In pursuit of fast cars and volleyball |

In pursuit of fast cars and volleyball

by Dave Price |
Rick Jenkins leads a cheer at the youth volleyball clinic this week at the Douglas County Community & Senior Center. Jenkins is a familiar sight coaching youth sports, including his new role as head coach of the Douglas High boys tennis program. On top of that, he owns Caster Racing Parts Plus, an online web store that sells remote control cars and parts.
Jim Grant | The Record-Courier

Rick Jenkins developed two passions when he was growing up in the Bay Area community of Livermore, Calif.

Beach volleyball and fast cars.

Jenkins has managed to parlay both into a lifestyle, and today, the Carson Valley man wears a variety of hats as a youth sports coach and as owner of Caster Racing Parts Plus, an online web store that sells remote control cars and parts.

Jenkins moved to Carson Valley 23 years ago to join his mother and stepfather, Connie and Dan Slader, in their Just for You carpet care business.

“I love it up here,” he said, flashing a smile. “I can’t imagine moving back (to the Bay Area).”

And in the process, he discovered the world of radio controlled (or R/C) cars — model cars or trucks powered by battery or gas and controlled by a transmitter.

“I came from a background of building regular street race cars at the drag strip and doing things like that,” Jenkins said. “And then when I decided to get out of the bigger cars, I took on these little RC cars probably about 14 years ago and really never looked back.”


These vehicles have become popular for racing on tracks or simply for recreational enjoyment, Jenkins explained. His business deals with customers from Carson Valley and nationwide.

“You have off road racing, dirt, jumps,” he added. “It is almost like a small scale of a motorcycle track, but for remote control cars.”

For those who prefer some competition, two tracks are available in the Reno area that offer opportunities for racing. One is an indoor facility operated by Track Time Hobbies. CKRC Hobbies also operates an outdoor facility.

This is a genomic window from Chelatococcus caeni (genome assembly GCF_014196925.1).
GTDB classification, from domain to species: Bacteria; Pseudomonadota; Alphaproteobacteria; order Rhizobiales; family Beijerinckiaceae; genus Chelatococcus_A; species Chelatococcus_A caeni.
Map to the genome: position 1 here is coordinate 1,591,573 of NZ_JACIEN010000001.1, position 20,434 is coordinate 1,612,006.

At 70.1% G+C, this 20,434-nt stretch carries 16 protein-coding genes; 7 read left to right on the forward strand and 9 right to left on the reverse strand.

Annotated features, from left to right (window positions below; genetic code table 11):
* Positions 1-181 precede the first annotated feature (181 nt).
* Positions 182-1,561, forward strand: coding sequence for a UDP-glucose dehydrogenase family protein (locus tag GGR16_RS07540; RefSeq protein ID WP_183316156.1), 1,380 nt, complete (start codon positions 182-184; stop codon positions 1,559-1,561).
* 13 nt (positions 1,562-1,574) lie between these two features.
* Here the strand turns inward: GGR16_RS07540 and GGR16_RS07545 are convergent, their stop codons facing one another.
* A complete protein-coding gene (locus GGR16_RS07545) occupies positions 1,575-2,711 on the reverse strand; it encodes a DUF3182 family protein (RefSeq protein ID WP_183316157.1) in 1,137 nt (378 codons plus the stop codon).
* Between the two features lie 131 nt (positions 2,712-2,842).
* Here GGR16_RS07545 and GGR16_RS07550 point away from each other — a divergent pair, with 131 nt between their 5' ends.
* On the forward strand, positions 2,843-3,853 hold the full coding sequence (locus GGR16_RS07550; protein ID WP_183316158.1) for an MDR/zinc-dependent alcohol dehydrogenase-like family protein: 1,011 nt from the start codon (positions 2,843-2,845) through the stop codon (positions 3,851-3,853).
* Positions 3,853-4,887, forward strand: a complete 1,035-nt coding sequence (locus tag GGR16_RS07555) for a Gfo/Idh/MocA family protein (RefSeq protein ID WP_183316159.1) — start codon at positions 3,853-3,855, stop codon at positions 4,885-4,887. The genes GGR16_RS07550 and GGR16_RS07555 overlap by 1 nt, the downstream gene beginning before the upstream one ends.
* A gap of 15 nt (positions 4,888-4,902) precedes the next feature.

“I sell anything to be competitive at the Reno tracks,” Jenkins said. “Or if you just want a car to go outside here locally, to play in the dirt and jump it and bash it — we call them bashers — and I do that as well.”

He added that the radio controlled cars are popular for participants of all ages, male and female alike.

“There’s nothing to win, per say, except podium pictures and stuff like that,” Jenkins said. “But it is a great sport for all ages, anywhere from say 7 years to we have people in their 60s playing with these cars.”

Both on-road and off-road vehicles are available. Off-road models, built with fully functional off-road suspensions, can be used on various types of terrain.

“I enjoy working on the little cars … you can sit on a bench or on a chair and it’s not really all that greasy or dirty,” he said. “They’re (the cars) tunable and adjustable … it is full-on racing and it is exciting.”

Jenkins races himself and has enjoyed a number of successes, among the highlights being a second-place performance at the 2011 Nitro Challenge in Phoenix, Ariz.

As for speed, Jenkins noted: “An electric modified motor, a four-wheel drive, 1/10th buggy, I think we’ve clocked them at 40-42 mph down the straightaway. If you’re an 1/8th-scale car, they’re normally geared to run about 50 mph on a big track.”


Jenkins’ expresses his passion in a way that is contagious, whether he’s speaking about cars or the teams he coaches. Just ask about volleyball.

“Doing the volleyball … I get so much enjoyment out of watching these young ladies improve and grow,” he said. “I wouldn’t trade it for the world.”

He has become a familiar sight on volleyball courts over the past three years as eighth grade coach at Pau-Wa-Lu Middle School and freshman coach at Douglas High School, although he is moving over to the tennis court this fall to coach the Douglas boys squad.

He spent a considerable amount of time as a teenager and young man playing beach volleyball in Santa Cruz, Calif., not far from Livermore (he is a 1991 graduate of Granada High School).

Jenkins took that experience and turned to passing the sport on to other youngsters. In addition to his work at Douglas and Pau-Wa-Lu, he has coached club volleyball for Northern Nevada Juniors and this past week worked with Dan Hannah during a youth volleyball skills clinic at the Douglas County Community & Senior Center. Classes were held for girls and boys in third through eighth grades. Another series of classes for the fall will begin on Aug. 31 (see Sports Digest for information).

Jenkins feels fortunate to pursue his passion for sports through his life.

“It is amazing to take a hobby and turn it into something I could make a living out of,” he said.